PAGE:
Based on the data from this experimental trial, it is possible to conclude that exposure to caffeine decreases a planarian’s ability to regenerate. Referencing figure 5, the slope of the line of best fit is 0.0107, indicating that the control planarians regenerated at a rate of about 0.0107cm each day. However, the planarians in the low concentration of caffeine regenerated at a slower rate of only 0.0031cm each day. The planarians in the high concentration of caffeine were unable to regenerate altogether, and instead decreased in length at an average rate of 0.0216cm per day.
In addition to causing a slower rate of generation, the increasing concentrations of caffeine represented proportionally decreasing total changes in length over 16 days. The control planarians increased in length by an average of 0.2cm in 16 days, while the planarians in a low concentration of caffeine increased in length by an average of only 0.067cm in 16 days. The planarians in a high concentration of caffeine decreased in length by an average of 0.2cm, because the caffeine caused them to shrivel and be incapable of growth.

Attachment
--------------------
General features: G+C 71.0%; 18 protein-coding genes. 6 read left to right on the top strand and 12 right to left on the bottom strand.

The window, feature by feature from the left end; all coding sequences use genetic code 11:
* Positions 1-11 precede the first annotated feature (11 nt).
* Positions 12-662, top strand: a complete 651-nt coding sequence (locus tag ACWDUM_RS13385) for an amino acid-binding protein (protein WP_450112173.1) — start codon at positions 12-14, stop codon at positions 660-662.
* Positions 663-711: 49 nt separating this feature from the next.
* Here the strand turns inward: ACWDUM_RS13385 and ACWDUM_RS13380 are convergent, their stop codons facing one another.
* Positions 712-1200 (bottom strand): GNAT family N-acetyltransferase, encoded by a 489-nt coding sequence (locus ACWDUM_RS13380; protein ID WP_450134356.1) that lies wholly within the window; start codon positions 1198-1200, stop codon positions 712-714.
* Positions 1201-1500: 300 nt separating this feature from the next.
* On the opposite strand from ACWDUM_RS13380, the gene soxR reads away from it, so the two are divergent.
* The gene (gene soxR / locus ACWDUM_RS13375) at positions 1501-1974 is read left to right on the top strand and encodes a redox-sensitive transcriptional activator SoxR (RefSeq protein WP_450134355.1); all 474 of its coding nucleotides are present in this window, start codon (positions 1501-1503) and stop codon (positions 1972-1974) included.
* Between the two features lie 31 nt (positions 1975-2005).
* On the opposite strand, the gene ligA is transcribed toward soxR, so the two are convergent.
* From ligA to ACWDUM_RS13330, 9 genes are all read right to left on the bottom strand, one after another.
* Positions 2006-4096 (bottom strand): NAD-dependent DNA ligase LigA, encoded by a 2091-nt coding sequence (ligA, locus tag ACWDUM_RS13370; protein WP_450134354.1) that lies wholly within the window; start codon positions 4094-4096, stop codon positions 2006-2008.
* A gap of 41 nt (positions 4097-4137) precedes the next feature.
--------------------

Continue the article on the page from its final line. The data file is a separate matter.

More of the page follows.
This graph displays the difference between the planarian’s length on day 0, when the cuts were made, and day 16, when the final length measurement was taken. Each bar of the graph represents the average of this total change in length for the three planarians in that corresponding group. The average total change in length of the control group was 0.2cm, the average total change in length of the 50/50 Water Joe and Pure Life planarians was 0.067, and the average total change in length of the Water Joe Only planarians was -0.2.